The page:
There are some places that just take you back. That are more like a time machine than a restaurant. Where you can sit and soak up the vibes of an era long since past. I’ve been to some places that have been in business for as much as a hundred years. Due to renovations and modernization though they loose their old feel. Don’t get me wrong, I’m not complaining. Nor am I saying that a place shouldn’t refurbish itself. A nice modern looking place can be good for business. However when you stumble upon these places that seem like they’re stuck in a different epoch it’s very special.
Take Wright’s Dairy-Rite in Staunton, (pronounced STAN-ten) Virginia. Opened in 1952 this drive-in started as a drive up hamburger and ice cream stand. It has grown over the years and as of 1989 has a dining room. It hasn’t lost it’s feel though. It’s still owned by the same family and it’s still doing things the way they did when they opened. Ya, the Wurlitzer juke box plays CD’s instead of 45’s but the music dates back to the 50’s and 60’s. Vintage menus from days gone by are posted all over the dining room and you even order your food from your booth by phone.Drive-in’s hit their hey day in the late 50’s and early 60’s but have been around since Jessie G. Kirby of Dallas, Texas opened Kirby’s Pig Stand way back in 1921. Much like the family owned motel that used to dominate the old state highways the drive-in has suffered with the advent of the national chain and the interstate system. Fast food giant McDonald’s grew out of this era and style of restaurant. Heck, even one of their signature sandwiches, the Big Mac can be traced back to a drive-in. Take Wright’s for example. They were making their double deck Super Burger more than 10 years earlier than the now famous bi-level sandwich. They aren’t the only ones either. Remember the Super Big Buy at The Spot in Findlay, Ohio?
So when you find one of these road side gems you almost have to stop.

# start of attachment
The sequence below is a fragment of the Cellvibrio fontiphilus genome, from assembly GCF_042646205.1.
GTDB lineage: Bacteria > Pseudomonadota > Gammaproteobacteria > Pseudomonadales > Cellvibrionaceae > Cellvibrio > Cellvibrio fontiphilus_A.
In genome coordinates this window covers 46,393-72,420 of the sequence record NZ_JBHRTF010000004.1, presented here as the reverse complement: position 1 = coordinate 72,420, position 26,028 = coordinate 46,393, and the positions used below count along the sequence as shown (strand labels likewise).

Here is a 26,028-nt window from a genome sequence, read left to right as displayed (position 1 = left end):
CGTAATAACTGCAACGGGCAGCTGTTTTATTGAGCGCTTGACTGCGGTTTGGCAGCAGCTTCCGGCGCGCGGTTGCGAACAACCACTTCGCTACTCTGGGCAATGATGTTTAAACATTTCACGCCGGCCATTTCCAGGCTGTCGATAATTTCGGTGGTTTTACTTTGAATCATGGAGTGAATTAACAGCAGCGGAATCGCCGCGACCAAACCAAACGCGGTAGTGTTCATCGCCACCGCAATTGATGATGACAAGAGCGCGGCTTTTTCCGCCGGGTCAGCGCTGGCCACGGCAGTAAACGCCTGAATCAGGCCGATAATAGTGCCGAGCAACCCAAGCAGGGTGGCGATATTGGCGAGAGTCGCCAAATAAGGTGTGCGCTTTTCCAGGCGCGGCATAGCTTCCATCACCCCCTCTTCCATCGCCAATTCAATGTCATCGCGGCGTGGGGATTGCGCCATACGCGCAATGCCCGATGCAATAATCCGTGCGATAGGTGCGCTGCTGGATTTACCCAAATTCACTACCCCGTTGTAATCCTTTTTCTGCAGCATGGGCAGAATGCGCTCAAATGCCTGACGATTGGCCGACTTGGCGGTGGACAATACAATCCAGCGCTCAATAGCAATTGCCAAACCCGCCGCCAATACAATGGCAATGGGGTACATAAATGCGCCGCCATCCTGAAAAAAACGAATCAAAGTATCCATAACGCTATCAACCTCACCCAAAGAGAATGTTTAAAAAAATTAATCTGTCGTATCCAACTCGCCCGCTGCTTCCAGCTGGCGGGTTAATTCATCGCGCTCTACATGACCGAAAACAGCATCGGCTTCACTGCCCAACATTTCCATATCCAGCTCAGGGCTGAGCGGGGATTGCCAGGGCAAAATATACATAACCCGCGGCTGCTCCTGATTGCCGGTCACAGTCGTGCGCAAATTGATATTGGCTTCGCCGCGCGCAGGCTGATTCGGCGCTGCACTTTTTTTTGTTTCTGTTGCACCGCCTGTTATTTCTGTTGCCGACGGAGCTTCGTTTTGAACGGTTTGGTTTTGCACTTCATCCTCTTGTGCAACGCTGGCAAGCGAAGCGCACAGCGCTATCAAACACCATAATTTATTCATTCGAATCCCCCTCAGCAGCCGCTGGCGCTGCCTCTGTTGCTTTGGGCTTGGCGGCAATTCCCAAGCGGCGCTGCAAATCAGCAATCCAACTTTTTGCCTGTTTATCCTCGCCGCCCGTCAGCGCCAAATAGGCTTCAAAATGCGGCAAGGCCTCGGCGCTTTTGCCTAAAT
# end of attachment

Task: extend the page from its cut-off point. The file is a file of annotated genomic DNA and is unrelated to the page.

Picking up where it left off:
And stop we did for a terrific lunch.
We followed the instructions, picked up the phone and ordered a Carolina burger, a Dogzilla, onion rings and a Wright’s Wheelie.
All items are cooked when ordering so it takes a bit longer to arrive than you’d expect. It’s worth the wait so just sit back and soak up the experience.
I give them full marks on their rings for a few things. Battered and fried in house is a plus. They passed both the pinch and pull tests. They were however not my favourite style of ring. I prefer bigger beefsteak type onion slices and a beer batter. This was more like a breading than a batter. All in all still pretty tasty.
The Carolina burger is so named for the way they eat their hot dogs in the Carolinas. Chili, cheese, onions, mustard and slaw. Called “The Works” or “All the Way” usually, it was a third pound of delicious beef hand formed and flat top griddled.
The one third pound “Dogzilla” was fantastic. I’m not usually a monster hot dog guy but this one was fantastic. The onions were nice and fresh but the deli mustard was what really made it.
The Wheelie was to die for. A fresh glazed donut (think Krispy Kreme Original Cream) topped with whipped cream and vanilla ice cream. We added butterscotch and strawberry sauces. The goop left at the bottom was enough to make you want to lick the carton.
Much like a good drive-in should they make their own milk shakes and malteds. As you can imagine, they were great.
You can visit Wright’s at 346 Greenville, Ave in Staunton, Virginia.
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You can also visit them on the web or join their facebook fan page.
Well that’s all for now from the food court. See y’all next time.